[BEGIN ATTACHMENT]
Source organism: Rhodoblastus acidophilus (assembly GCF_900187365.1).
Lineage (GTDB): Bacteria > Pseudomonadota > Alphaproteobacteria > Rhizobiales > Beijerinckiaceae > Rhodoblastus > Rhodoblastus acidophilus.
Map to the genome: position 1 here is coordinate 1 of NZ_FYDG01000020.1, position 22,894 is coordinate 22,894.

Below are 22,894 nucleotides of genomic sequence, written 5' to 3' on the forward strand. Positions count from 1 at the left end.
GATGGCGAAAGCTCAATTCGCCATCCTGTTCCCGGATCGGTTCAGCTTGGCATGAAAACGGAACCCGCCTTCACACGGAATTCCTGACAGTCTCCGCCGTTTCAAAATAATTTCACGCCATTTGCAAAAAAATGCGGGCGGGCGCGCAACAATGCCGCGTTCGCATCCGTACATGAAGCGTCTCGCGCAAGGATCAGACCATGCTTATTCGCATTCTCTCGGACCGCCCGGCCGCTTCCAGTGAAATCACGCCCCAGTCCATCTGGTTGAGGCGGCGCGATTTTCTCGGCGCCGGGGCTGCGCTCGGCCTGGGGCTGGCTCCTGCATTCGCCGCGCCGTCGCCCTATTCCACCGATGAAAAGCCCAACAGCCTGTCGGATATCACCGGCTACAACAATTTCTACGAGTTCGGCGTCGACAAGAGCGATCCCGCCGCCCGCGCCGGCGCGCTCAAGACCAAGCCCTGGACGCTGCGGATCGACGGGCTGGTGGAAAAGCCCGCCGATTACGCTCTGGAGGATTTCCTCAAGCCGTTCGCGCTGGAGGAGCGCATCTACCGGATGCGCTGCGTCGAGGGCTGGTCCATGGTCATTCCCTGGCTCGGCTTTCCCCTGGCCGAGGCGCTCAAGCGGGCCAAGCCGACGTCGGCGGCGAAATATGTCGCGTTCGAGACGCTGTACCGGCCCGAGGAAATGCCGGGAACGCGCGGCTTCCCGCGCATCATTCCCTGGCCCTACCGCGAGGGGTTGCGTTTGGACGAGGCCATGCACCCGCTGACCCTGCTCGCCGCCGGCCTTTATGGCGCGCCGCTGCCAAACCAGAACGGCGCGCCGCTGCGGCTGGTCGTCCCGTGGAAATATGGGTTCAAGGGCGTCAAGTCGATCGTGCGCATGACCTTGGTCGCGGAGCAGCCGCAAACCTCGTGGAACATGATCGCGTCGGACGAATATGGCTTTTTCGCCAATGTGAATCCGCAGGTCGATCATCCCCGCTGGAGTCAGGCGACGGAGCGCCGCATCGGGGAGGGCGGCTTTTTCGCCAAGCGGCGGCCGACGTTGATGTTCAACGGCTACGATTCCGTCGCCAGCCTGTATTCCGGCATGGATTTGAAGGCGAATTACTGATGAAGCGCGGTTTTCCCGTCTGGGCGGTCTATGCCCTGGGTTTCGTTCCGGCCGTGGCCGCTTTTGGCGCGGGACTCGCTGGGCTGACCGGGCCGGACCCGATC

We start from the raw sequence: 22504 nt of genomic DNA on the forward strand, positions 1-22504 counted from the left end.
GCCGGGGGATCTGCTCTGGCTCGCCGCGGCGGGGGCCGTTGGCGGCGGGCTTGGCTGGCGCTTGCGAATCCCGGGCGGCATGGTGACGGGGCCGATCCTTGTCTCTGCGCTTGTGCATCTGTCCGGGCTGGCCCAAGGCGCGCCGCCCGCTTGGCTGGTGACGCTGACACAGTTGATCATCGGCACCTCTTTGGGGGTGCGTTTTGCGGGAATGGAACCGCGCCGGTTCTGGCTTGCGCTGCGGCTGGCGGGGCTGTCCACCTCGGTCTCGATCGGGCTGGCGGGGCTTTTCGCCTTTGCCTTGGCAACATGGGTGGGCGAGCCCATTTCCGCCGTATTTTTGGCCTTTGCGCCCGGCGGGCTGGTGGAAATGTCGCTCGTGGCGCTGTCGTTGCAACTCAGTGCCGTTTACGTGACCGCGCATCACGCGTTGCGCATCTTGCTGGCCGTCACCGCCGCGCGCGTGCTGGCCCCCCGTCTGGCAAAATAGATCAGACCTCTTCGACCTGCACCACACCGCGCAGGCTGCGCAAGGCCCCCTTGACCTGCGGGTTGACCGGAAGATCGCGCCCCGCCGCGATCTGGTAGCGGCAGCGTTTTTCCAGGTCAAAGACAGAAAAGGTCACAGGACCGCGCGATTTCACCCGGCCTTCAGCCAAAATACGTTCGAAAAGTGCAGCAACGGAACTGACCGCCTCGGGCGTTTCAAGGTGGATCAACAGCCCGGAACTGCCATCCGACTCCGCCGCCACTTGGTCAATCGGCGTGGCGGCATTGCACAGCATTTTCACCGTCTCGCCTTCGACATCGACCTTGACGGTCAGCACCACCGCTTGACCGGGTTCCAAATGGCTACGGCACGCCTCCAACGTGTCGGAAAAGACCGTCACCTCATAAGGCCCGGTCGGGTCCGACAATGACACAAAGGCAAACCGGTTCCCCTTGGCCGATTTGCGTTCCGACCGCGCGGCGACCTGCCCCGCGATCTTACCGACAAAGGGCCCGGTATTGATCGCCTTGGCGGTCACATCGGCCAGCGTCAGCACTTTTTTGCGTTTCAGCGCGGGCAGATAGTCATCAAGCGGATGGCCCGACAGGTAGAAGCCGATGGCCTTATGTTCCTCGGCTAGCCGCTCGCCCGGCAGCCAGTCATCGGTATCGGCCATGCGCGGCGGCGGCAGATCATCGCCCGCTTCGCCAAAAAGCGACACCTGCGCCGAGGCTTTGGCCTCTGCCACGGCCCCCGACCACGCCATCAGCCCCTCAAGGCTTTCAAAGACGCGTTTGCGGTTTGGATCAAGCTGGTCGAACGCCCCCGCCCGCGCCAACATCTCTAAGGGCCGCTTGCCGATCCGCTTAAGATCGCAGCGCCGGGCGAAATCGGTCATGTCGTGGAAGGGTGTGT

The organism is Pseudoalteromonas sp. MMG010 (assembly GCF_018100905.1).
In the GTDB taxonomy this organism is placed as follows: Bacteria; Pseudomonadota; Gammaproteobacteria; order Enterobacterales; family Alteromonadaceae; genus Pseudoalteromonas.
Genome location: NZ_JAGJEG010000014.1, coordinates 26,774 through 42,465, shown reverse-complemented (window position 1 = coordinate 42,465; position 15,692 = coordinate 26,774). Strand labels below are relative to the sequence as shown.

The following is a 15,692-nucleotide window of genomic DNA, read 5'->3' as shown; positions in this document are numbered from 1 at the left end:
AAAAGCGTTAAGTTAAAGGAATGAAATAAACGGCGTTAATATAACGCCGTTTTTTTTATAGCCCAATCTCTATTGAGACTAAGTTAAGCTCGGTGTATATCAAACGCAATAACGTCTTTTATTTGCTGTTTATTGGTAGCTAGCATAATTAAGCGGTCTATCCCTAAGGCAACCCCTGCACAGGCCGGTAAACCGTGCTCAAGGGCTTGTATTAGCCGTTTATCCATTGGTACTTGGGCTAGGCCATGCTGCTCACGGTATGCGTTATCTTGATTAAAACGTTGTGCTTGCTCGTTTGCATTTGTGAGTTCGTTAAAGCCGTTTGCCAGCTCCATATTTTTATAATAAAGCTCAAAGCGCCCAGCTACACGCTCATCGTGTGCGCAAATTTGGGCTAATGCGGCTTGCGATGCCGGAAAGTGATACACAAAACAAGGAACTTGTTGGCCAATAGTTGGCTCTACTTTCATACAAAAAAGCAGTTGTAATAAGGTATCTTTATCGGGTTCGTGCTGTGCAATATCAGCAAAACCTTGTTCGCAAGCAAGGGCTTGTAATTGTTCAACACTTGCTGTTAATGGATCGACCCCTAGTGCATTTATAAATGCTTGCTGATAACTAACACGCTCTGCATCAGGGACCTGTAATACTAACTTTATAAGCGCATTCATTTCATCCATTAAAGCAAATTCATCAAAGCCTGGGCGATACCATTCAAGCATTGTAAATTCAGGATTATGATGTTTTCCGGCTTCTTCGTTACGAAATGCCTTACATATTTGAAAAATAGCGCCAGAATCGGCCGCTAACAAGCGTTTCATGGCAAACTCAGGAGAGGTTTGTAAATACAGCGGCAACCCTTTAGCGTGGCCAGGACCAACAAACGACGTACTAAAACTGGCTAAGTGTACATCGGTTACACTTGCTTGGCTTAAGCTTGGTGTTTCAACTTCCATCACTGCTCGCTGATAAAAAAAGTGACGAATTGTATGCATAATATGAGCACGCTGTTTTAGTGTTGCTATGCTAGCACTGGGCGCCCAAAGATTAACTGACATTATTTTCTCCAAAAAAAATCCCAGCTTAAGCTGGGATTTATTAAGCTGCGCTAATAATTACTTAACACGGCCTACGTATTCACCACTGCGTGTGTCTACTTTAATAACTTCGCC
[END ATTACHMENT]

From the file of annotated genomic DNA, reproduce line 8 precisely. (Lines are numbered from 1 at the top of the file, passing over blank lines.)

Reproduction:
The organism is Pseudoalteromonas sp. MMG010 (assembly GCF_018100905.1).